How do I report employment stats responsibly?
I’m trying to decide if my obsession with labour force figures comes from a genuine curiosity and appreciation of their importance or the ease with which one finds said numbers.
I’m thinking that it’s the former, given that I wouldn’t be asking the question in the title if I weren’t somewhat genuine in my concern.
Nearly a decade ago I sat in an economics lecture and nodded along as the person at the front complained that the media were daft if they reported volume figures for unemployment and should have been reporting the rate instead.
I didn’t fully appreciate the need for that choice until this week when I started charting the buggers.
Not only did I realise that the volume figures told me nothing about the real size of the problem (10,000 new unemployed means nothing if the workforce population just blew out by a million), but that even the unemployment rate was useless as a headline figure; the compression of data just squeezes all the insight out of it.
So, like the good baby-journalist that I am, I dug deeper.
This wasn’t hard, underemployment and underutilisation figures have been reported by the ABS since the late 70s and come out literally right next to the data that usually gets reported.
ABS: 1 Media: 0
Yesterday I included underutilisation in my labour force data dashboard (published on all good APN news sites near you) but still felt like I wasn’t able to understand the real shape of employment in Australia.
There are near-constant cries about unemployment on our news sites and I couldn’t really reconcile that with the headline figure. 5.4%? Are you kidding? That’s a decent holiday retail season away from us having problems with demand-pull inflation! (citation needed).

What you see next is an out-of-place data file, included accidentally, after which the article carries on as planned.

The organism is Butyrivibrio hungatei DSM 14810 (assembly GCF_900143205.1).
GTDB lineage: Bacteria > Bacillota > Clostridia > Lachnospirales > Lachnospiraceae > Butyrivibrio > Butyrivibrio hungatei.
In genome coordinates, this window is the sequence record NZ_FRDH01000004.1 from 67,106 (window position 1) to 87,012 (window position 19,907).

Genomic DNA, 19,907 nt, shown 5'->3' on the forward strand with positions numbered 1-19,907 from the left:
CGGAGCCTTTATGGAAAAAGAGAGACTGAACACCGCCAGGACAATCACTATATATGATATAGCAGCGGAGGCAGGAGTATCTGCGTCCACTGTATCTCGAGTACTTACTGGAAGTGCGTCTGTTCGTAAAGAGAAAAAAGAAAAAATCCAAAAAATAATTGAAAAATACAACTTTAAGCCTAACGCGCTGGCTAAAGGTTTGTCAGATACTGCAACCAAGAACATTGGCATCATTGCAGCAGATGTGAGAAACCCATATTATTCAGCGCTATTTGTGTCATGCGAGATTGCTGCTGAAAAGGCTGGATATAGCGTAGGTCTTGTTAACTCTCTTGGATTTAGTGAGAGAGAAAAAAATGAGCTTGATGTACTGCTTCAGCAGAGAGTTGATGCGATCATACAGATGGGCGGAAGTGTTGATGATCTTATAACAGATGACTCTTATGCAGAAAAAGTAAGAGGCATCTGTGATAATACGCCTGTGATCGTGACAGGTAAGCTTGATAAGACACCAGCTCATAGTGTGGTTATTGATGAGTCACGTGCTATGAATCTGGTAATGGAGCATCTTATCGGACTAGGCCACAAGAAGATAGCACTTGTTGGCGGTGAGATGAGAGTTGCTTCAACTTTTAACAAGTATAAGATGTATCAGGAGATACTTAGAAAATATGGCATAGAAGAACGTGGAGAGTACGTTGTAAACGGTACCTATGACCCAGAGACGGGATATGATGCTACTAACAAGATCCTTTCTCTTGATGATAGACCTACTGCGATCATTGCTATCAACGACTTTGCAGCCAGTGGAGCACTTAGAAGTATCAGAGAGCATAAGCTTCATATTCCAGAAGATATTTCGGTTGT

My brother Anthony reminded me of just how exceedingly bullshit the ABS’s definition of employment is. 1 hour worked for pay each week or 14 hours at home or on a farm unpaid and you’re employed.
So how many people are in the group between unemployed and able to put food on the table. I argued that this was captured by the underemployment rate but Anthony pressed harder, that there’s no way to tell the difference between someone who works one hour and wants more employment and someone who works 25 hours and can feed themselves, but wants more employment.
Back to the stats I went and found the figures for hours worked. I haven’t really gotten to know them intimately yet but they seem to be what they say they are. I’ll be including them as well.
Unfortunately there’s no way I can see that the readily available figures can tell me who is underemployed AND works how many hours.
If someone works an hour a week and is fine with that because their partner maintains the bacon supply, I don’t want to capture them in the numbers for people who are being missed by the headline figures.
Initial investigations suggest that I’ll need to contact the ABS and get these figures specifically.
Any advice on the matter would be greatly appreciated.
I get the feeling that this isn’t the only valid criticism of the reportage of labour force figures in Australia. If you know of any others, please leave a comment in the comment section below.